Queries as Data

FROM    (
    SELECT  *
    FROM    mytable sample (0.01)
WHERE rownum <= 1000

Let's just admit that SQL is pretty gross. It's ad-hoc, awkward, and so foreign that you find giant SQL queries assembled as template strings (!!) in the wild. It's certainly powerful, but doesn't have very good interfaces to the rest of the world.

Queries deserve to be data. "Turning things that don't seem like data into data so that you can operate on them" is a powerful pattern seen throughout computing history: first-class functions (so useful that we resorted to garbage collection to support them!), "everything is a file" in Unix, code-as-data in Lisp, or even CloudFormation in AWS.

"X should be data" can be a tricky argument to make because people often point out that "X is already data". You can write a C parser in C. You can pass SQL queries around as strings. And they're right - "X should be data" is sloppy shorthand for some harder-to-articulate values like "you should be able to operate on the representation of X in useful ways", or "we should find an internal representation of X that we're comfortable exposing to the user", or better yet "we should try to represent X in way that somehow corresponds to the semantics of what we interpret X to mean".

Another aspect to "turning something into data" is increasing its portability between environments. Lisp has a natural representation in any language that has a concept of linked lists - the parentheses thing is just incidental. You know something's really data when it transcends any one serialization - something definitely not true for SQL.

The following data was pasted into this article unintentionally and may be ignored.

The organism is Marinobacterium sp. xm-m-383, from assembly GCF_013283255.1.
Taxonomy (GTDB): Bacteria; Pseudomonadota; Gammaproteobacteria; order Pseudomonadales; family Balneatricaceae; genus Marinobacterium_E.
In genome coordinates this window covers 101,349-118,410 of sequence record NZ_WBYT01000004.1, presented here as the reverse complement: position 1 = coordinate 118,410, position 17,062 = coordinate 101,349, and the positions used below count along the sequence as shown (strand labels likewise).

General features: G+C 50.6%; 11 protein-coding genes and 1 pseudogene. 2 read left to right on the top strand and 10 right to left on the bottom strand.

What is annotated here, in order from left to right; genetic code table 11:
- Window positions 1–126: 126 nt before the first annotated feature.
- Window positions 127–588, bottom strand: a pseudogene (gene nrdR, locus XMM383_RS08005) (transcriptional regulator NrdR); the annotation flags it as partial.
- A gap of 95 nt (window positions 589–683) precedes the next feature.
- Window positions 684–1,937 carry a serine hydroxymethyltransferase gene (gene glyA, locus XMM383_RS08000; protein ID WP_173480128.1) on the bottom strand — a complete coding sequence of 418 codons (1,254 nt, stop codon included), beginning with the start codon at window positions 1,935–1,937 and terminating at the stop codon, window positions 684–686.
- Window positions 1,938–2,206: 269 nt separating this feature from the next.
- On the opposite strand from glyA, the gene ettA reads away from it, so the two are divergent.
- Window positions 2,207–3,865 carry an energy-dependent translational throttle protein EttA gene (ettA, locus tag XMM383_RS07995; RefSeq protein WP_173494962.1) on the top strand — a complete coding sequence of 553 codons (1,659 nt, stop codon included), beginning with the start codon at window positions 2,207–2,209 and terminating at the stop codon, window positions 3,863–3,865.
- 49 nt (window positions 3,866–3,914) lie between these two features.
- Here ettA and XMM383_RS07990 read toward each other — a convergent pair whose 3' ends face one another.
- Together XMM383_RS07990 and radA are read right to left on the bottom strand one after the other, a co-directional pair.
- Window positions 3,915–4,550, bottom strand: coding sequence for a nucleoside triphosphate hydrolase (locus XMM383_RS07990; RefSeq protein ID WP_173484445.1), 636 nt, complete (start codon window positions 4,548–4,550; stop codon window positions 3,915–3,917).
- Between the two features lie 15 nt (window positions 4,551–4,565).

So let's go on a safari to hunt for a more structured way of representing queries!

Graphs. You've invented graphs.

We ultimately want to query graphs, and we're working on tooling around graphs, and we're arguing that graphs are a good candidate to be the universal fundamental data model from which all other data models inherit. Maybe queries can be graphs too?

RDF blank nodes are just begging to be interpreted as existential quantifiers, which suggests that JSON-LD can be viewed as a highly constrained declarative read-only query language.

This can be implemented as subgraph matching combined with JSON-LD's framing algorithm. Resolving the query means looking for assignments of URIs or literals to all of its blank nodes such that the resulting subgraph is contained in the database. Once a complete set of satisfying assignments has been found, the resulting subgraph can be "framed" by the original query to return a JSON object to the user that's structured the same as the query they gave.

This is implicitly asking for a person named Jane Doe who knows a person named John Doe who has a birthdate

There's not "order" to this query - you can look at it as asking for Jane's friend's John's birthday

	"@context": {
		"@vocab": "<http://schema.org/>"
	"@type": "Person",
	"name": "Jane Doe",
	"knows": {
		"@type": "Person",
		"name": "John Doe",
		"birthDate": {}
	"@id": "<http://people.com/jane>",
	"knows": {
		"@id": "<http://people.com/john>",
		"birthDate": "1969-12-31T23:00:00.000Z"
_:b0 <http://schema.org/knows> _:b1 .
_:b0 <http://schema.org/name> "Jane Doe" .
_:b0 <http://www.w3.org/1999/02/22-rdf-syntax-ns#type> <http://schema.org/Person> .
_:b1 <http://schema.org/birthDate> _:b2 .
_:b1 <http://schema.org/name> "John Doe" .
_:b1 <http://www.w3.org/1999/02/22-rdf-syntax-ns#type> <http://schema.org/Person> .
_:b0 <- <http://people.com/jane>
_:b1 <- <http://people.com/john>
_:b2 <- "1969-12-31T23:00:00.000Z"
<http://people.com/jane> <http://schema.org/knows> <http://people.com/john> .
<http://people.com/john> <http://schema.org/birthDate> "1969-12-31T23:00:00.000Z" .

GraphQL's wild popularity is a testament to how much developers really like this isomorphic-style interface. SQL is powerful, but a huge barrier for most web developers, who'd much rather use something that looks like JSON to ask for their JSON data.

(related to subgraph isomorphism, but since